Munis mostly firmer, USTs rally out long

Municipals were mostly firmer to kick off August, while U.S. Treasuries rallied out long and equities were in the red near the close.

Muni-UST ratios on Monday were at 67% in five years, 84% in 10 years and 98% in 30 years, according to Refinitiv MMD’s 3 p.m. read. ICE Data Services had the five at 65%, the 10 at 88% and the 30 at 98% at a 3:30 p.m. read.

Summer redemption season starts winding down after Monday when issuers “return $26.8 billion of maturing and called bond principal, plus $8.6 billion of interest,” said Pat Luby, CreditSights municipal strategist.

A total of $41.5 billion of bonds will be redeemed, the third highest monthly total of the year after June with $50.6 billion and July with $42.5 billion.

Of the bonds redeemed this month, 26% will be from issuers in California, he noted.

August redemption flows will be the heaviest month of the year also in Maryland and Massachusetts, Luby added.

“The surge in returned principal should help to buoy the market for California bonds and should also help drive demand for next week’s $990 million Los Angeles airport revenue bonds,” although most of those bonds will be subject to the alternative minimum tax, with only $209 million of non-AMT, according to Luby.

“August redemptions from New York issuers will total $4 billion, the third most of any state, but it will not be the biggest month of the year for the state,” he said.

New York redemptions peaked in June at $6.9 billion, and July’s totaled $3.5 billion. Redemptions in November are currently expected to total $4.5 billion.

Bond Buyer 30-day visible supply is at $11.63 billion while net negative supply is at $18.777 billion, per Bloomberg data.

July in the black
For just the second time in this year, munis swung to a month-end positive return, said Eric Kazatsky, head of municipal strategy at Bloomberg Intelligence.

The about-face for returns marks an almost 420-basis point journey for tax-exempts from June until now, he said.

“Contributing factors included the heavy pressure from seasonal cash rolls as well as continued rate volatility, which has made municipal performance look all the better when compared with that of U.S. Treasuries for July,” he noted.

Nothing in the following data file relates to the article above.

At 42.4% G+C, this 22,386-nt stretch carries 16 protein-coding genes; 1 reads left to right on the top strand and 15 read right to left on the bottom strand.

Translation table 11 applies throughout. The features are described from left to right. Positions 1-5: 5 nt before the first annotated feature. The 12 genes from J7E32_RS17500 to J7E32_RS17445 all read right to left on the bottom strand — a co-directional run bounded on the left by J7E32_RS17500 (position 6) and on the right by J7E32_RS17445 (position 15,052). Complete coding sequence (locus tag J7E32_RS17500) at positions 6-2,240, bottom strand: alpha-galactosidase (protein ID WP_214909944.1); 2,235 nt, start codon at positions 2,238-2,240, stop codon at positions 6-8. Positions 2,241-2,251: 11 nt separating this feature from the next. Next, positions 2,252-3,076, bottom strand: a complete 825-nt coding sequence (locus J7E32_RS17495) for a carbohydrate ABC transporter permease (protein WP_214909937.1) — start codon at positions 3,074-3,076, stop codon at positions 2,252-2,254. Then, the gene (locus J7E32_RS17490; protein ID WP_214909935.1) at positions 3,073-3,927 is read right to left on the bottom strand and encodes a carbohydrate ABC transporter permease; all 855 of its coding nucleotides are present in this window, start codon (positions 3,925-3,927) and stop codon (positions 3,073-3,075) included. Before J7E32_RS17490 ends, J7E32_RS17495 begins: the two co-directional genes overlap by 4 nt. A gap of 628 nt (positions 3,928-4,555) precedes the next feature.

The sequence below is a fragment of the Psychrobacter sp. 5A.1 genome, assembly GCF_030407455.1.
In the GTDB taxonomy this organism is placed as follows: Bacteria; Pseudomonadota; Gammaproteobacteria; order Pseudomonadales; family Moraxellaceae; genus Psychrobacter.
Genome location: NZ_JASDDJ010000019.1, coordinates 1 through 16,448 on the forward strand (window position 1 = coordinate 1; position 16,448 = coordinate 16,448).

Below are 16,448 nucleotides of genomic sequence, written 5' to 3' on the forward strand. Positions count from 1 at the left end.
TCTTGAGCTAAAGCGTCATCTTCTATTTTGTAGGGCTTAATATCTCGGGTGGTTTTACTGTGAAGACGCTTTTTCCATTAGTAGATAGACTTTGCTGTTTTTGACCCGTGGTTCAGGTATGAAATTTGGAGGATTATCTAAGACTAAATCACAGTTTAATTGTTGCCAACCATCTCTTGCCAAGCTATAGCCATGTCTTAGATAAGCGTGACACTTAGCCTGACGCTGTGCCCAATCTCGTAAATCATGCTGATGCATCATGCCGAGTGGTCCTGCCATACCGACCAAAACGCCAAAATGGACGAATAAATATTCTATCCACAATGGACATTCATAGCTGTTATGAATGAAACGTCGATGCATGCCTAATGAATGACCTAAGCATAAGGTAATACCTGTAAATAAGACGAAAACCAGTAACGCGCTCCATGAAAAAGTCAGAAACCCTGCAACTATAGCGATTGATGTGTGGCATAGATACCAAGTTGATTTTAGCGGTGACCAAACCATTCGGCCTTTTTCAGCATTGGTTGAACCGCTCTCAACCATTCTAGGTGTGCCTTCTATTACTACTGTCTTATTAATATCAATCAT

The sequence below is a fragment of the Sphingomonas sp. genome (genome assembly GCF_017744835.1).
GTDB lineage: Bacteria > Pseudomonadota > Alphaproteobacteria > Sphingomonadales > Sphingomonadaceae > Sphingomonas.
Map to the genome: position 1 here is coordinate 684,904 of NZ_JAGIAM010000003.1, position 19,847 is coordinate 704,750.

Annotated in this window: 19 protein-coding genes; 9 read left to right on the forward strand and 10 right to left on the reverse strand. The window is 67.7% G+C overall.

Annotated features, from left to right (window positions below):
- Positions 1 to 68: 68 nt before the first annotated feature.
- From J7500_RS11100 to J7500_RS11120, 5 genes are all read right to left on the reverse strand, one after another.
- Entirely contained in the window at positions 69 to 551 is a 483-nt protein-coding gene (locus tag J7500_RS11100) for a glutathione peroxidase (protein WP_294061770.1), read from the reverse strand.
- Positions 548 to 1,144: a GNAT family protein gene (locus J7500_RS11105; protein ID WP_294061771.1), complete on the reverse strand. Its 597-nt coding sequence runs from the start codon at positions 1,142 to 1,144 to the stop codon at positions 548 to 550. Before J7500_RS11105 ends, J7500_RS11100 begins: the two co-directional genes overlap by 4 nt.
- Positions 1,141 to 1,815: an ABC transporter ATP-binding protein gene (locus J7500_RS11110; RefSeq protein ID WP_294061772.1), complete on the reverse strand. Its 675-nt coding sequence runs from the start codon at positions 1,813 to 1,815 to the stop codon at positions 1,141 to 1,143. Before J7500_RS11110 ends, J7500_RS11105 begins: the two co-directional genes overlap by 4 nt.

“Munis have returned roughly 2.64% according to Bloomberg index data for the month, making it the best month-to-month returns of the year and only the second positive monthly return, besting May’s return of just 1.5%,” said Jason Wong, vice president of municipals at AmeriVet Securities.

Across the muni curve, there were positive returns for July with the long end having the best returns of 3.77%. Taxables also showed some positive gains by returning about 1.92% for the month. Munis bested USTs as they returned just 1.59%, he said.

But “municipal bonds’ summer loving may be coming to a prolonged end during August, the last heavy-cash month for muni investors,” Kazatsky said. “Though muni returns have benefited from July tailwinds, the true test for exempt viability vs. other fixed-income options will be performance when we return from the beach.”

July details
The Bloomberg Municipal index saw positive 2.64% returns in July, bringing year-to-date losses down to 6.58%. High-yield saw 3.73% returns, moving losses to 8.48% in 2022 and taxables posted 1.92% gains in July, moving losses year-to-date to 12.13%.

The long end (22+ years) performed the best in July with the Bloomberg index seeing 3.77% returns in July, moving losses to 11.45% year-to-date. General obligation bonds were 2.58% in the black while revenue bonds were 2.79% positive.

Bloomberg’s Impact Index saw 3.09% gains in July and 8.94% losses year-to-date. The green index saw 2.92% returns, moving losses to 8.17% in 2022; its social index saw 3.46% positive returns in July with 12.05% losses in 2022; and its sustainable index saw 3.82% positive returns in the month and 10.68% losses year-to-date.

Secondary trading
Georgia 5s of 2023 at 1.46%-1.45%. NYC TFA 5s of 2023 at 1.56% versus 1.69% Thursday. Maryland 5s of 2025 at 1.63%.